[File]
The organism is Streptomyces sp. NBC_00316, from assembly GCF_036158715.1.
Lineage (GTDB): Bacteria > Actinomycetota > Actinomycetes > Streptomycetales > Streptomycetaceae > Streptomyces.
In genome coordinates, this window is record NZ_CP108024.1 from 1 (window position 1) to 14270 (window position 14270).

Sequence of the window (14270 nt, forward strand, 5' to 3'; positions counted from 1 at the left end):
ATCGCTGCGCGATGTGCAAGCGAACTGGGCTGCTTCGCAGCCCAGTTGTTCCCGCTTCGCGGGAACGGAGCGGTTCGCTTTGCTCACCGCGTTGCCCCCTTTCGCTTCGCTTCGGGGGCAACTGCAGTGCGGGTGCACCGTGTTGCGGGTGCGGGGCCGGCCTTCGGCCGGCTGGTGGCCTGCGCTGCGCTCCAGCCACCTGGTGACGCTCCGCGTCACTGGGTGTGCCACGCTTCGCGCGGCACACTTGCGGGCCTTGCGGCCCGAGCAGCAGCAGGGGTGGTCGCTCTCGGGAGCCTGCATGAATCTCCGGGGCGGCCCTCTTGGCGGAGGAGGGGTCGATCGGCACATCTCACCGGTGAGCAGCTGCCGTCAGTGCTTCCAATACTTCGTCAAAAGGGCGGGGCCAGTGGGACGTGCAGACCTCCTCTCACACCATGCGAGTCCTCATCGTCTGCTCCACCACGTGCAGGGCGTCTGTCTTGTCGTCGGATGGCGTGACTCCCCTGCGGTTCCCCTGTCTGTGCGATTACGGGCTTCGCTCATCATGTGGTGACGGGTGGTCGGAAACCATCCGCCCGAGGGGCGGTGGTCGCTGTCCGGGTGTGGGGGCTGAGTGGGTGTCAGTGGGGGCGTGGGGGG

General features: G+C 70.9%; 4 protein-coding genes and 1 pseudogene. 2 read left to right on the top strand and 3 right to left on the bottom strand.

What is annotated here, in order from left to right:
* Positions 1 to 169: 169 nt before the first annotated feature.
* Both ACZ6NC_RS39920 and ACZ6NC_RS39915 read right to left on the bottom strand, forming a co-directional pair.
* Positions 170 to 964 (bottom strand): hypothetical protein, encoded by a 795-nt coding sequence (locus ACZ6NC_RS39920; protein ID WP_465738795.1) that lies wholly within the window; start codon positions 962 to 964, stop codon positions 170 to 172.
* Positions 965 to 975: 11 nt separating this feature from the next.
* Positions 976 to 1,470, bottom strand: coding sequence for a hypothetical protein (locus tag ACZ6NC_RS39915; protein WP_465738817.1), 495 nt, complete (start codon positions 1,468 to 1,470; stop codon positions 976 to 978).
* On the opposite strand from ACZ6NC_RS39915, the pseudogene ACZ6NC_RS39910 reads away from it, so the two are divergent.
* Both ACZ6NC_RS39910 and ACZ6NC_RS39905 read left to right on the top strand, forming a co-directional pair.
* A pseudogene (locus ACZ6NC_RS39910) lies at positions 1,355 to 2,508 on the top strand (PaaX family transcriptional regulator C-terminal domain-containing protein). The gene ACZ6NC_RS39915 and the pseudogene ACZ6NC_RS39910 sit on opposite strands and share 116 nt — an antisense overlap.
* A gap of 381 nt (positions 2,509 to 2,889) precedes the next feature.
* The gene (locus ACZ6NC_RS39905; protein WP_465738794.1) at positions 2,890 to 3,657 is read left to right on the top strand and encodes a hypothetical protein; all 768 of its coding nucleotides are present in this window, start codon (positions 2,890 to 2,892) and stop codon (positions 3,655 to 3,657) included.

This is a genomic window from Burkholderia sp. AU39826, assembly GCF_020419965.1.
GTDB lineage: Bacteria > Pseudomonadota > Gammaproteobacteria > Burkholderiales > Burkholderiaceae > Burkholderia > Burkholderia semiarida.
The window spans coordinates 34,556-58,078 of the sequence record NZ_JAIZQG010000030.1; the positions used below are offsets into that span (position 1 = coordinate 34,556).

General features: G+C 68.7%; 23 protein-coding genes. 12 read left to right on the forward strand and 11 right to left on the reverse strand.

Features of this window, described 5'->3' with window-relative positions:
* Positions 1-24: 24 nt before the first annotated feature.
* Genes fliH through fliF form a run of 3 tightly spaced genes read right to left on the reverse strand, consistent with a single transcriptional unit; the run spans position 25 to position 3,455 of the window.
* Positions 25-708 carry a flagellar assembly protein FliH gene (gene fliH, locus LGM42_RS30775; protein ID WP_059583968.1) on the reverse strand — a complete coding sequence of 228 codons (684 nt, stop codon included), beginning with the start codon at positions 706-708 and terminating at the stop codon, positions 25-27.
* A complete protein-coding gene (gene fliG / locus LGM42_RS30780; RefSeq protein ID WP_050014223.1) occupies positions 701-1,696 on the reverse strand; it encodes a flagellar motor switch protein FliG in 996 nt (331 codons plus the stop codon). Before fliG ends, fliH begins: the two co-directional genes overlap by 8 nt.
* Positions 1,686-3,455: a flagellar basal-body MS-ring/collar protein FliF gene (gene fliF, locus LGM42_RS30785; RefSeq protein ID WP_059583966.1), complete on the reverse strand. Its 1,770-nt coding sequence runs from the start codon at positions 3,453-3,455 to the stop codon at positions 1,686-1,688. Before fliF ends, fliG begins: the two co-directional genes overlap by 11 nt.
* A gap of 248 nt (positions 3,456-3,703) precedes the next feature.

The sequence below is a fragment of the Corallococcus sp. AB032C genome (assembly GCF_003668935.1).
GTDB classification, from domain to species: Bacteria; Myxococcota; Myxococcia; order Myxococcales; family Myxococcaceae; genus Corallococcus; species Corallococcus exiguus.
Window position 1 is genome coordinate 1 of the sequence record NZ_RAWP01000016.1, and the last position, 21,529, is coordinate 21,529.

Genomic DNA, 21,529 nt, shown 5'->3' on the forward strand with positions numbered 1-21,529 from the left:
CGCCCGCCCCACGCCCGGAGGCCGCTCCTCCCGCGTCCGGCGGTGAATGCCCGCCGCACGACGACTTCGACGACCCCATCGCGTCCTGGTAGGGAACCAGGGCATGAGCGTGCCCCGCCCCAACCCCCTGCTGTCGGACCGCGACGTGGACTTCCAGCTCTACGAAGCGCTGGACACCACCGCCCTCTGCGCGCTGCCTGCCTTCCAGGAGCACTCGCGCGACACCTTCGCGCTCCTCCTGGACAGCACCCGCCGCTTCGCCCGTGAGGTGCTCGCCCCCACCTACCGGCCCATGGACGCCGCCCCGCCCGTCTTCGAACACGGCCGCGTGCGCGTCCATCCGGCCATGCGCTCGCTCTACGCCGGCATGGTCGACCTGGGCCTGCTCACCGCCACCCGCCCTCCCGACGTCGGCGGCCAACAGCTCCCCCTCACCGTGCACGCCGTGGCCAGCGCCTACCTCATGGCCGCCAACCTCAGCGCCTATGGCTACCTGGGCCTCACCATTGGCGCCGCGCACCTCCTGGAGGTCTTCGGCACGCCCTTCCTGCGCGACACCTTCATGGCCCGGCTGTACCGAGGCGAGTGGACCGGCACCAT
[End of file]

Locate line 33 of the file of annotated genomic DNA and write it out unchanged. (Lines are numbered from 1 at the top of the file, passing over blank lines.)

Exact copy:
CGCCCGCCCCACGCCCGGAGGCCGCTCCTCCCGCGTCCGGCGGTGAATGCCCGCCGCACGACGACTTCGACGACCCCATCGCGTCCTGGTAGGGAACCAGGGCATGAGCGTGCCCCGCCCCAACCCCCTGCTGTCGGACCGCGACGTGGACTTCCAGCTCTACGAAGCGCTGGACACCACCGCCCTCTGCGCGCTGCCTGCCTTCCAGGAGCACTCGCGCGACACCTTCGCGCTCCTCCTGGACAGCACCCGCCGCTTCGCCCGTGAGGTGCTCGCCCCCACCTACCGGCCCATGGACGCCGCCCCGCCCGTCTTCGAACACGGCCGCGTGCGCGTCCATCCGGCCATGCGCTCGCTCTACGCCGGCATGGTCGACCTGGGCCTGCTCACCGCCACCCGCCCTCCCGACGTCGGCGGCCAACAGCTCCCCCTCACCGTGCACGCCGTGGCCAGCGCCTACCTCATGGCCGCCAACCTCAGCGCCTATGGCTACCTGGGCCTCACCATTGGCGCCGCGCACCTCCTGGAGGTCTTCGGCACGCCCTTCCTGCGCGACACCTTCATGGCCCGGCTGTACCGAGGCGAGTGGACCGGCACCAT